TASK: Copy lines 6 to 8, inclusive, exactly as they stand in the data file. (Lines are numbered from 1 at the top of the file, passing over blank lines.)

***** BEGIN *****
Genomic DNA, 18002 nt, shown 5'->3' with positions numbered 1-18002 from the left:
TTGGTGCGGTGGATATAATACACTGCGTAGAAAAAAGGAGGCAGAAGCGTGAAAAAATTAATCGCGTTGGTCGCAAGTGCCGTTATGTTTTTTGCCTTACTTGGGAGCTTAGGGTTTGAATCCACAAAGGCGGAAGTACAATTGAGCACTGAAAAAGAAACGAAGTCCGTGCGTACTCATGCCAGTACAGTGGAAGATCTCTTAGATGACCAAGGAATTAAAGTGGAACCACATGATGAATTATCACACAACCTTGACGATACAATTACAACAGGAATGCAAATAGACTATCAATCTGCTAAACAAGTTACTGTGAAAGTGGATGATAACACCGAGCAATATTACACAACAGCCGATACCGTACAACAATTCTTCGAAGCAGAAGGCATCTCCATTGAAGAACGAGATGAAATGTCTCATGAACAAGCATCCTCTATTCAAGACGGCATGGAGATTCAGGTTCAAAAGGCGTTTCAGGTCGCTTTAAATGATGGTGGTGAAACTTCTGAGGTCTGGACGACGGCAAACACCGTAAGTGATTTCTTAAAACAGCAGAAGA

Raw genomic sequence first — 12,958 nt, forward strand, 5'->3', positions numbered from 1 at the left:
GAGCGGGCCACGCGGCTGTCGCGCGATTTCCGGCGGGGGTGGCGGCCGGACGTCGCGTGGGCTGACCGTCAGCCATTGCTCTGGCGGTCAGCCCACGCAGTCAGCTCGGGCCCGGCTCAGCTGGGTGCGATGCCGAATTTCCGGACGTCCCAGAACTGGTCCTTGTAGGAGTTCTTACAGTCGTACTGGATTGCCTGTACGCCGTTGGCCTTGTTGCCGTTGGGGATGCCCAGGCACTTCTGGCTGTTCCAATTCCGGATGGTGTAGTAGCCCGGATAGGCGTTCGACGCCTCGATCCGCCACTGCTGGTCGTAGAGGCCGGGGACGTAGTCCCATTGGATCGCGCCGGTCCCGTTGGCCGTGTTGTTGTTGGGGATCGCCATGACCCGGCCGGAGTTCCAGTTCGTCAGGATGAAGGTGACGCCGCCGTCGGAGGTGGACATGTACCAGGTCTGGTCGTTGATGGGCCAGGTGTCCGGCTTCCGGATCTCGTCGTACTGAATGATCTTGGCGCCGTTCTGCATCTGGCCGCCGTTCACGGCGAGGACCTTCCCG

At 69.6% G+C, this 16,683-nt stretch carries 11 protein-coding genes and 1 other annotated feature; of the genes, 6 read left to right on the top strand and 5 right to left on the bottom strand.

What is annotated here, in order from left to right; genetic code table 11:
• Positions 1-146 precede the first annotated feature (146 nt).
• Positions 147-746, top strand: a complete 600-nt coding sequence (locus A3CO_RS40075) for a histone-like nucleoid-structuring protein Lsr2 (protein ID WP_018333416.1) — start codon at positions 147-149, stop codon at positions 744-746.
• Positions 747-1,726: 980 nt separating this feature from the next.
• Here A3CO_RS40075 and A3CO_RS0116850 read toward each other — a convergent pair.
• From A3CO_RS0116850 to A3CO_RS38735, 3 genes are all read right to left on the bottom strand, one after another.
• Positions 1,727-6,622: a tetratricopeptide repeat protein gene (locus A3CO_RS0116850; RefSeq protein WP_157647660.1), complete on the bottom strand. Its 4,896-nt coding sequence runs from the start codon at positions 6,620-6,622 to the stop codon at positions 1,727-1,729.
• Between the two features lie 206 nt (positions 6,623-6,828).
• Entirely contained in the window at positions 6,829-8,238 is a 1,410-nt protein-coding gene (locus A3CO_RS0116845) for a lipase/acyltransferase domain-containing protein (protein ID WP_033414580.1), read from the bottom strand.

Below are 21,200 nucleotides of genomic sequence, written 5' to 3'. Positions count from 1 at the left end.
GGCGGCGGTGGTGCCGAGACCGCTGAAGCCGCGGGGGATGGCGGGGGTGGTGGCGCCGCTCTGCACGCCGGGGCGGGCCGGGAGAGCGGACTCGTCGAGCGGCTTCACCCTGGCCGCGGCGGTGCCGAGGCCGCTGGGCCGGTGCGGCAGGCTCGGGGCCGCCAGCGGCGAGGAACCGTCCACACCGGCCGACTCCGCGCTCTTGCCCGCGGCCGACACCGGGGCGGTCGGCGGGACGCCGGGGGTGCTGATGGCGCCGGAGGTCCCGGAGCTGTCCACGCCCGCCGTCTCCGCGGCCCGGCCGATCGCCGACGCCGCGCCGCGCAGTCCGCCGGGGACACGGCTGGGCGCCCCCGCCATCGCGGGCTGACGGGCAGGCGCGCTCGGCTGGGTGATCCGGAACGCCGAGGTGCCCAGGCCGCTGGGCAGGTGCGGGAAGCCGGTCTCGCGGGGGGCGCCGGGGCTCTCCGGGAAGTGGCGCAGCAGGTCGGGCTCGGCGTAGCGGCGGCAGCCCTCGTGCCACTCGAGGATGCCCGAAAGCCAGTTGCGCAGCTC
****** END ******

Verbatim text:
What is annotated here, in order from left to right; genetic code table 11:
• Positions 1-146 precede the first annotated feature (146 nt).
• Positions 147-746, top strand: a complete 600-nt coding sequence (locus A3CO_RS40075) for a histone-like nucleoid-structuring protein Lsr2 (protein ID WP_018333416.1) — start codon at positions 147-149, stop codon at positions 744-746.